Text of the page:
Review: Kaiju Wars Is a Treat for Fans of Monster Movies and Tactics Games

So you’re telling me they made tactics game in the same vein as the iconic Advance Wars and the newer classic Into The Breach but oozing with deep cut monster movie parodies? As a lifelong fan of Godzilla, Gamera, Ultraman and every random monster B-movie/series out there, I instantly jumped at the chance to play Kaiju Wars. While this could have easily gone the simple route, I was met with a game that not only wears it influences with pride, but also honors them.

You play as the Mayor of Floatio (or whatever you want to name your city) directing the military to protect the city from the invading Kaiju. These Kaiju are undoubtedly familiar, with a giant monkey, a very hairy lizard, a flying fire monster, and an evasive, humongous snake taking aim at your bases, science labs, and other buildings. Much like nearly every named thing in the game (aside from a few key characters) all of the Kaiju come with customizable names.

Once you get started, you’re met with a pretty great tactical gameplay. You start off  sending out land based troops (including tanks, missiles, etc) or air based units (fighter jets,  bombers, etc) before jumping into crazier gameplay elements like Gundam-like mechs, ice rays, and so much more. Once you’ve deployed your units, it’s the Kaiju’s turn to move through the level and destroy everything in their path.

The difficulty curve is pretty reasonable, with every level in the first act slowly preparing you for what is to come. At first the game seems like a very simple and rudimentary tactics game: you have a monetary limit to what you can deploy and you shift between straight up attacking or slowing down the Kaiju to meet certain turn based goals (which pretty much means surviving). Each level has a variety of elements that challenge players strategies. Levels in labyrinthine forests make moving across the map difficult for land based units while the monkey Kaiju roams freely through them. But the addition of deckbuilding and the constant twists and turns of each level make for something a little different than the average tactics game.  

The deckbuilding is randomized and can be just as big a snag in completing a level, especially as the game gets more involved. Additionally, some of the animations and actual gameplay are a bit slow at times, which comes with the territory. You can turn off some animation and speed things up, but more often than though the game is tied heavily to its style and that means slowly trotting monsters and waiting for what often feel like inevitable positioning. If you don’t complete a level on the first try, you're pretty set on the next couple tries.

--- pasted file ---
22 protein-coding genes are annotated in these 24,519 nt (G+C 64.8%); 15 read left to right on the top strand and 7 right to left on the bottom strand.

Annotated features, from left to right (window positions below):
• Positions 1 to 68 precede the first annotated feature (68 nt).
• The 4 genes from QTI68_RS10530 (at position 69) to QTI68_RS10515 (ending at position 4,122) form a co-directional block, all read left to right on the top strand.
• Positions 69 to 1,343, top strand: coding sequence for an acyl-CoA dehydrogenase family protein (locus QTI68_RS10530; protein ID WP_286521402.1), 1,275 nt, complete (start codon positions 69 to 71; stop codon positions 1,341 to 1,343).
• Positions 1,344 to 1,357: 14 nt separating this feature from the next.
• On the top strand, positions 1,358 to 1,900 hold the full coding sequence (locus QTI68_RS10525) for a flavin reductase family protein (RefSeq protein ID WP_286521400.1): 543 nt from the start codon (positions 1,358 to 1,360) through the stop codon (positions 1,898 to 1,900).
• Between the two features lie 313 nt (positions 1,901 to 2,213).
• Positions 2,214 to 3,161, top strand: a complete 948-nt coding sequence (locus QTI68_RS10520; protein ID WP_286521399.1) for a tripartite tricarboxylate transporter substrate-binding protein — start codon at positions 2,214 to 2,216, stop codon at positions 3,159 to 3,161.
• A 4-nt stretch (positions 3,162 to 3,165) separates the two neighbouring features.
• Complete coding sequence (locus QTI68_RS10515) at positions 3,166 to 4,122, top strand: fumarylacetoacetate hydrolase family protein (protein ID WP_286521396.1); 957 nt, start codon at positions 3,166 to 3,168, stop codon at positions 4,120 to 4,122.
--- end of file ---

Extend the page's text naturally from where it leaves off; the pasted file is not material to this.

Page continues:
As for replayability, there is a lot to do. Beyond attempting to complete all the objectives within a given map (on both Normal and Hard) there are weekly challenges to test your skills. You can also create custom maps with your own missions which can be shared and played by others. If a steady community of gamers circles around this title, we'll all almost certainly be treated to tons of different courses that will surely take advantage of the game’s funniest elements.

Art style is fantastic and pretty consistent throughout every aspect of its presentation. Cut scenes have this old TV scan haze to it, likely emulating the way many of us first experienced Kaiju film on broadcast TV. If you didn’t grow up or are in any way familiar with the monster movies that they are referencing, don’t worry. The game’s starting menu has some old public domain films playing with links to watch them. It seems like a simple thing, but it adds to the game’s aesthetic and love of this great (albeit cheesy) genre.

That extends heavily into the writing which is filled with hilarious Easter Eggs at every turn. Sometimes they are exactly what you expect: a nod to Ultraman here, a joke about the ridiculousness of overeager characters there. But when a random Nintendo Labo line get dropped out of nowhere it hit hard. It’s a tightly written homage to the lovely hokey monster movies of yesteryear and it truly shows.

On that note, that adherence to the aesthetic of the game makes few elements a little on the difficult side. Some things feel a little difficult to find on the UI and menu that could easily be fixed with a few brighter, more actively noticeable headings. This extends to the levels and gameplay as well. The levels tend to have a very bright but limited color palette, giving it that old school vibe of 8 or 16 bit (going from bright pinks to deep reds to dirt oranges). At times I wished it would be a little more diversely colored in each individual level to give it a little bit more diversity like the campaign menu which comes in the form of a comic book.

These may seem like nitpicks and I assure you they are. It doesn’t take much time to familiarize yourself with the game and once you figure stuff out it’s a relative walk through monster destroyed park. If your a fan of either the world of tactics games or monster movies, Kaiju Wars is right up your alley. It's a fine addition to both worlds thanks to the reverence and full on dedication to the style, which elevates the game above the very few things that are a little irksome.

Kaiju Wars is available now for PC via Steam.         

 A Steam key was provided to us for this preview.

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Julian Ramirez